McDonald v. MT. Perry Foods, Inc.

Decision Date02 August 2011
Docket NumberCase No. C2:09-CV-0779
PartiesJOHN MCDONALD, Plaintiff, v. MT. PERRY FOODS, INC., Defendant.
CourtU.S. District Court — Southern District of Ohio


Magistrate Judge King


Plaintiff John McDonald has brought claims under state and federal law against his former employer, Defendant Mt. Perry Foods, Inc., for his allegedly unlawful termination in March 2009. The matter is now before the Court on the Parties' cross-motions for summary judgment (Docs. 17 & 18). For the reasons that follow, the Court DENIES the Plaintiff's motion and GRANTS in part and DENIES in part the Defendant's motion.


McDonald worked for Mt. Perry Foods, Inc. ("Mt. Perry") as a truck driver from April 24, 2007, until his discharge on March 16, 2009. While delivering goods to Michigan on June 26, 2008, McDonald's truck went off-road, and he injured his neck and shoulders. The following day, McDonald sought the treatment of Dr. Richard Shaw, a chiropractor with Zanesville Chiropractic. Dr. Shaw took x-rays of McDonald, identified a subluxation of the spine, and began a course of treatment that included manual manipulation of the spine to correct the subluxation. Dr. Shaw treated McDonald continuously through the date of his termination but did not x-ray McDonald's spine after June 27, 2008.

Although Dr. Shaw filed a First Report of Injury with the Bureau of Workers'Compensation ("BWC") on June 28, 2008, McDonald did not file a formal workers' compensation claim at the time of his injury. Instead, Mt. Perry paid for McDonald's medical care out-of-pocket through an internal program in which it paid the first $1,000 of expenses for work-related injuries directly to keep its workers' compensation premiums low. McDonald learned of this program from John Largent, Vice President of Operations at Mt. Perry, who was responsible for authorizing the payments to Zanesville Chiropractic.

At the initial visit, Dr. Shaw recommended that McDonald take time off of work. Nevertheless, McDonald did not miss any work from June 26, 2008 until January 5, 2009. According to McDonald, he was able to work despite his continuing pain because Mt. Perry accommodated his request for assistance with some of his more arduous tasks. Mt. Perry denies that McDonald ever asked for assistance due to his injuries or that any assistance was provided.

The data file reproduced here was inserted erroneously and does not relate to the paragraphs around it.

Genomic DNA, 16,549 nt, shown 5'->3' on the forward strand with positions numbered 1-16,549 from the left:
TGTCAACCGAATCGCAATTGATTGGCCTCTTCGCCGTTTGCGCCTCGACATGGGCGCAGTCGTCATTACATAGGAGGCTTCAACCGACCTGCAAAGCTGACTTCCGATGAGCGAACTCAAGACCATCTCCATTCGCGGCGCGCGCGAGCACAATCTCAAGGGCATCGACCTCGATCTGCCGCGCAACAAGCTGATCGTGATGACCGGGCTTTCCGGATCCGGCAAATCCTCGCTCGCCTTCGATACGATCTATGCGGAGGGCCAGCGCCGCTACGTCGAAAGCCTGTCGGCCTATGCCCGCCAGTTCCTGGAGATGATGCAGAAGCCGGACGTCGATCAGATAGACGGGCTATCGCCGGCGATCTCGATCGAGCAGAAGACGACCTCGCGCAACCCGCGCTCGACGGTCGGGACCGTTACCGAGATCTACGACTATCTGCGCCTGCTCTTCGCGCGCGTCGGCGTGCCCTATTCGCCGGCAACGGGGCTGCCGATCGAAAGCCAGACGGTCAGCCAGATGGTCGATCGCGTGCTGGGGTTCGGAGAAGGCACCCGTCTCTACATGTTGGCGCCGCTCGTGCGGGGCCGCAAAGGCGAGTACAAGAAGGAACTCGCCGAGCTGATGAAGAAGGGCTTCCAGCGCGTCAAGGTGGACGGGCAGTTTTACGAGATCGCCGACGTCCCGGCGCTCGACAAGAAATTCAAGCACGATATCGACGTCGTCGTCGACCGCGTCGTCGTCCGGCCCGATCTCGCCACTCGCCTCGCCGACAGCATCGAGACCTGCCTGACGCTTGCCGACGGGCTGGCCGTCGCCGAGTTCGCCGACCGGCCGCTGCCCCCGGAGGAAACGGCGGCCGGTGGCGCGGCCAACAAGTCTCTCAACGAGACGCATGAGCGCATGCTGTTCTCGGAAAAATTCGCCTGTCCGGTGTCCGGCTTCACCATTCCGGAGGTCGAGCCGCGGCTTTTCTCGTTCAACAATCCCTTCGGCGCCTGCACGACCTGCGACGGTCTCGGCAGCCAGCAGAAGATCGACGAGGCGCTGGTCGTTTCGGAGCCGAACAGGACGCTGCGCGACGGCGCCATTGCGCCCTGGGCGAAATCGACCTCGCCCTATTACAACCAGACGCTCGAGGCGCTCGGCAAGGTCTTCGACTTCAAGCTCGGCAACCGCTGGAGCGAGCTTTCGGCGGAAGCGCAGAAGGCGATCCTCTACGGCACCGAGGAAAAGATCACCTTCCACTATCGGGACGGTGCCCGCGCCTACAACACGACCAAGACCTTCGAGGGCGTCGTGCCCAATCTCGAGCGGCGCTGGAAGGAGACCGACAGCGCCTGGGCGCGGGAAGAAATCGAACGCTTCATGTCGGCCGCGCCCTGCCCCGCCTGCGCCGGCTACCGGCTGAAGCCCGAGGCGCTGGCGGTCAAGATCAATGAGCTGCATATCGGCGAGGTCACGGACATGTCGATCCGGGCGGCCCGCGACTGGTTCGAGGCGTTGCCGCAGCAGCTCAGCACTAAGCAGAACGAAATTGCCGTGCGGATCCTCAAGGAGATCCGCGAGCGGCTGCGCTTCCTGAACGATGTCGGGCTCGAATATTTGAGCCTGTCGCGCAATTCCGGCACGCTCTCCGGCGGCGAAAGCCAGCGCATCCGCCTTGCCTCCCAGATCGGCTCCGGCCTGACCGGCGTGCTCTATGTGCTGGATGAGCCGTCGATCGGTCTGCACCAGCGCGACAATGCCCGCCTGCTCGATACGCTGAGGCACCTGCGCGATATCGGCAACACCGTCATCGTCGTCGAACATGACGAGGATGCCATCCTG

In August 2008, McDonald had a conversation with Kay Evans, the office manager and on-site human resources contact, about the possibility of taking leave. McDonald inquired whether there was any way for him to take medical leave while receiving full or partial compensation. McDonald recalls that Evans told him that he could take leave under the Family and Medical Leave Act; she added that the leave would be unpaid, and Mt. Perry could not guarantee that his position would be available to him when he returned. Evans recalls, in contrast, that they spoke about FMLA leave but that they did not talk about whether he would have a job when he returned. Because the leave was unpaid, McDonald decided not to take it.

McDonald's condition worsened until, in December 2008, Dr. Shaw and Largent agreed that McDonald should be placed on light duty. Dr. Shaw faxed a Physician's Report of Work Ability that stated that McDonald had to avoid bending over and more than occasional twisting, squatting, or reaching below the knee. On January 5, 2009, McDonald reported for his first day of light duty, which consisted of scooping cookies onto cookie sheets. McDonald discovered thatthe assignment required him to bend over a 3-foot table, to twist while placing the cookie sheet into a rack, and to stoop to place the trays onto the bottom levels of the rack. According to McDonald, the assignment caused him a severe headache and pain in his shoulders and neck.

McDonald called his chiropractor, but neither Dr. Shaw nor his partner, Dr. David Black, who also occasionally treated McDonald, was available. McDonald spoke instead with Stephanie Stackhouse, who scheduled McDonald for an appointment on the following day. Before McDonald left Mt. Perry around noon, he tried to locate his light-duty supervisor or Largent but was only able to speak with Tina Monroe, Transportation Supervisor for Mt. Perry, and Evans. According to McDonald, he told Monroe and Evans that he was leaving work on his chiropractor's advice. Monroe and Evans admit that they spoke with McDonald about his decision to leave early but deny that he told them that he was leaving because of his injury. Regardless, Largent has testified that he learned that day that McDonald had called his chiropractor before leaving. Later that afternoon, Dr. Black, on behalf of Dr. Shaw, faxed Mt. Perry a note excusing McDonald from work from January 5, 2009 through February 5, 2009.